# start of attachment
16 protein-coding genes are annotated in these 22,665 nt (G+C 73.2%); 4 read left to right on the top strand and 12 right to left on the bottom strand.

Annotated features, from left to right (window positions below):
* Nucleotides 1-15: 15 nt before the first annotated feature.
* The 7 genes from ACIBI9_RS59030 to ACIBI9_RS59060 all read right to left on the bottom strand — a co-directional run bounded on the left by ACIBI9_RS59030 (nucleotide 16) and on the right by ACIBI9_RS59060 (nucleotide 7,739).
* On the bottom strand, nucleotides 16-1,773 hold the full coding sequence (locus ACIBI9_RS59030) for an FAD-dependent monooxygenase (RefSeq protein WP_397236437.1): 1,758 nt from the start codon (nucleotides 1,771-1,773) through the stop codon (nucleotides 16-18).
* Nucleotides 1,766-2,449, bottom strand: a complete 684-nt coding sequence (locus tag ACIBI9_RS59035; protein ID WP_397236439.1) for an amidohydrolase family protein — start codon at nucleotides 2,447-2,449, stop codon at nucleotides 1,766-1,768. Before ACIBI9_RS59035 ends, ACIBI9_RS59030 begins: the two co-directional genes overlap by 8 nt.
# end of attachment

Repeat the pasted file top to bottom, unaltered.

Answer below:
16 protein-coding genes are annotated in these 22,665 nt (G+C 73.2%); 4 read left to right on the top strand and 12 right to left on the bottom strand.

Annotated features, from left to right (window positions below):
* Nucleotides 1-15: 15 nt before the first annotated feature.
* The 7 genes from ACIBI9_RS59030 to ACIBI9_RS59060 all read right to left on the bottom strand — a co-directional run bounded on the left by ACIBI9_RS59030 (nucleotide 16) and on the right by ACIBI9_RS59060 (nucleotide 7,739).
* On the bottom strand, nucleotides 16-1,773 hold the full coding sequence (locus ACIBI9_RS59030) for an FAD-dependent monooxygenase (RefSeq protein WP_397236437.1): 1,758 nt from the start codon (nucleotides 1,771-1,773) through the stop codon (nucleotides 16-18).
* Nucleotides 1,766-2,449, bottom strand: a complete 684-nt coding sequence (locus tag ACIBI9_RS59035; protein ID WP_397236439.1) for an amidohydrolase family protein — start codon at nucleotides 2,447-2,449, stop codon at nucleotides 1,766-1,768. Before ACIBI9_RS59035 ends, ACIBI9_RS59030 begins: the two co-directional genes overlap by 8 nt.